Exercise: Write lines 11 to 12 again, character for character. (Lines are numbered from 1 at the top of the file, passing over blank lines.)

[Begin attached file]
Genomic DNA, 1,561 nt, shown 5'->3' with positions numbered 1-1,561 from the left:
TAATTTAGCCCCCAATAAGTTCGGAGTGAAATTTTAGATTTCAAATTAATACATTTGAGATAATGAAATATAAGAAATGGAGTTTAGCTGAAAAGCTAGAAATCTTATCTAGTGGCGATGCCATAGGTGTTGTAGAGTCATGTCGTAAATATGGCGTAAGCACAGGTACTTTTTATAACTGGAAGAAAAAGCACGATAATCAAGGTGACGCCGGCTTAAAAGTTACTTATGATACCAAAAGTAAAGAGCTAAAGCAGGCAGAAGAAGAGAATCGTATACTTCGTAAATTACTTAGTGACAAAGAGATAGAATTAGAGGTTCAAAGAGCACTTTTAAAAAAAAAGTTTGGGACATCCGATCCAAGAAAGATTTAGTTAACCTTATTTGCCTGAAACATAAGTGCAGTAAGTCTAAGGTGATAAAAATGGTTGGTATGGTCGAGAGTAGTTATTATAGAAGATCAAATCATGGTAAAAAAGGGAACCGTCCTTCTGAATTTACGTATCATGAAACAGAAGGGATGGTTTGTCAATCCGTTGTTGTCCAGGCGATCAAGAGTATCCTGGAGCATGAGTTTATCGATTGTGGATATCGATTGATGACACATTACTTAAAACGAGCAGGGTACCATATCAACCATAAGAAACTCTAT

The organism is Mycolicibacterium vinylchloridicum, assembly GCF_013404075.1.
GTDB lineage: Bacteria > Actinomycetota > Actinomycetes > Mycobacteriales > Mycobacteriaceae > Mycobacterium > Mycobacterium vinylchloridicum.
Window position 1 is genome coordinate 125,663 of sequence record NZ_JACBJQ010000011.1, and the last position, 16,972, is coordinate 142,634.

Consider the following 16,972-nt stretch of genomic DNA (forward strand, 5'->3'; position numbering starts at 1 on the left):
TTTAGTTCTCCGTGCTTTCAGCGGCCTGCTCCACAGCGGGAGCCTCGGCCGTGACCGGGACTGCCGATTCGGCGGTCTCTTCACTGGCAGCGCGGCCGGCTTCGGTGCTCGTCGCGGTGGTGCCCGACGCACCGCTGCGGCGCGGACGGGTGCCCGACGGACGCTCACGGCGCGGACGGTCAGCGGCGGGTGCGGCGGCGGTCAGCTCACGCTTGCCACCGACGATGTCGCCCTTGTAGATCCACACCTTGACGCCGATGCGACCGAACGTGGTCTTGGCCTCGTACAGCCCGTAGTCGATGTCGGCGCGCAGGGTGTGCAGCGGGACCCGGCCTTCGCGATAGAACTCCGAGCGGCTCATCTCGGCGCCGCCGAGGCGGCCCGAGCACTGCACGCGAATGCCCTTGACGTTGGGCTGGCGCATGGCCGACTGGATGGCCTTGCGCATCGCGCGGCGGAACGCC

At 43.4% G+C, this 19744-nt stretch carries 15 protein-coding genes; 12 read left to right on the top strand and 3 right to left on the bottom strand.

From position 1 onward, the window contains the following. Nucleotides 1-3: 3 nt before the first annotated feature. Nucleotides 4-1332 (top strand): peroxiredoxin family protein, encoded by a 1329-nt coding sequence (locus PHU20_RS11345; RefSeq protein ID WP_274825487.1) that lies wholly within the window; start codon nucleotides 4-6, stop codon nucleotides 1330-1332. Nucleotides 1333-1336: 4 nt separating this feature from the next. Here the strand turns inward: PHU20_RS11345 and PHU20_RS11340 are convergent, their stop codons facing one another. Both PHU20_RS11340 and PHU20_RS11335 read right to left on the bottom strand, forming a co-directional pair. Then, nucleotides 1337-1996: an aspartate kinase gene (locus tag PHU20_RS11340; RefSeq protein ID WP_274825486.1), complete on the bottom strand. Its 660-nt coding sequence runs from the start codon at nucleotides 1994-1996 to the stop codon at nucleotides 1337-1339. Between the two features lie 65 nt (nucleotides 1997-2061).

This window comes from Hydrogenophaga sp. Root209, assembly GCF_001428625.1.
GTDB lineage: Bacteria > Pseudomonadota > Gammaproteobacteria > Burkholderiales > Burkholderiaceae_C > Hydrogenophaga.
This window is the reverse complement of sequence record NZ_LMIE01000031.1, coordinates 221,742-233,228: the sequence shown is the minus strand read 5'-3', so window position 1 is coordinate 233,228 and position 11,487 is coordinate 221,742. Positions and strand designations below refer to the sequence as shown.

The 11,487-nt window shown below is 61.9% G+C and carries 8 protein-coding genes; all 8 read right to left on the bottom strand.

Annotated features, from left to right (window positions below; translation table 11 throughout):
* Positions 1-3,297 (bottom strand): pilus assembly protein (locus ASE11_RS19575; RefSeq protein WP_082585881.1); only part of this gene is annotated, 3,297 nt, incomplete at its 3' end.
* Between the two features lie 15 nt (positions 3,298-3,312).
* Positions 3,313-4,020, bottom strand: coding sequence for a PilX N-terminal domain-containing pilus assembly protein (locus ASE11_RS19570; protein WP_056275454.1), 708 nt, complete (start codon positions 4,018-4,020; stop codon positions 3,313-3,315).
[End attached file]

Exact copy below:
GTDB lineage: Bacteria > Pseudomonadota > Gammaproteobacteria > Burkholderiales > Burkholderiaceae_C > Hydrogenophaga.
This window is the reverse complement of sequence record NZ_LMIE01000031.1, coordinates 221,742-233,228: the sequence shown is the minus strand read 5'-3', so window position 1 is coordinate 233,228 and position 11,487 is coordinate 221,742. Positions and strand designations below refer to the sequence as shown.